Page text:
While watching the reaction in Storrs, Conn. to UConn winning the men’s national basketball championship, this crossed my mind: what’s the difference between a “celebration” and a “riot”?
It’s really hard to tell, judging by how the media described the chaotic scenes in the hours after the win by the Huskies. Windows were smashed, street lights and traffic lights were torn down and at least 30 people were arrested.
Yet, the descriptions in most newspaper and social media accounts that I saw described what happened as a “celebration” or a “party.” A university spokesperson even praised the students for their self-control during the UConn basketball celebration.
This is self control?
This, as described by ESPN anchor Stuart Scott, is a party?
That brings me back four years ago, when the Lakers won the NBA championship. While the reaction by fans in the streets of Los Angeles were on some accounts described as a “celebration,” it was more often called a “riot.”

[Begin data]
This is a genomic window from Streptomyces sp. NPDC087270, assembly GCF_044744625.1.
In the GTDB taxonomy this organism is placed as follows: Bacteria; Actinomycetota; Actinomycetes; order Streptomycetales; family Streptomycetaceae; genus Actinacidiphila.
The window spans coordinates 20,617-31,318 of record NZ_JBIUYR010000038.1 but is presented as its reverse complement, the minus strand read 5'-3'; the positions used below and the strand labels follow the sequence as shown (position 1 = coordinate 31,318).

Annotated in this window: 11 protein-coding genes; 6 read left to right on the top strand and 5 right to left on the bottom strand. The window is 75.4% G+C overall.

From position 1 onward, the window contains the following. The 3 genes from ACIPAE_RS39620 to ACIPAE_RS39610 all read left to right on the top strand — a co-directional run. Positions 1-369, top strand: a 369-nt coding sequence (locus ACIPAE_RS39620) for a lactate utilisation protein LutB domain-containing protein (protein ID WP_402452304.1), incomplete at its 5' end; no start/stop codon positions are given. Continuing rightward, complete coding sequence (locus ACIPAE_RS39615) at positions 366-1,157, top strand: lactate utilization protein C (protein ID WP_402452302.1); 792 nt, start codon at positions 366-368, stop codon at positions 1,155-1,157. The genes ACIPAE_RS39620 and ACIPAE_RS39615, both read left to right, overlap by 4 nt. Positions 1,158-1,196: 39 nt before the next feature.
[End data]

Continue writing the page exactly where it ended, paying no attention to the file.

Which is odd, considering the incident had much of the same activity: fires, drunkenness, rowdiness, property damage, arrests and police sirens.
The day after the Los Angeles Times led not with news of a “celebration” but of “sporadic violence” and “a massive Los Angeles police presence.”
Here, it was described as a “rampage.”
Besides the sheer size difference between Los Angeles and Storrs, Conn., it’s not obvious where a “celebration” and “party” crosses the line into “riot” and “rampage.” There appears to be a certain nuance that’s missing.
Maybe those observing and describing them should consider their choice of words in the future.
Because that college-town “celebration” looked a whole lot like a big-city “riot.”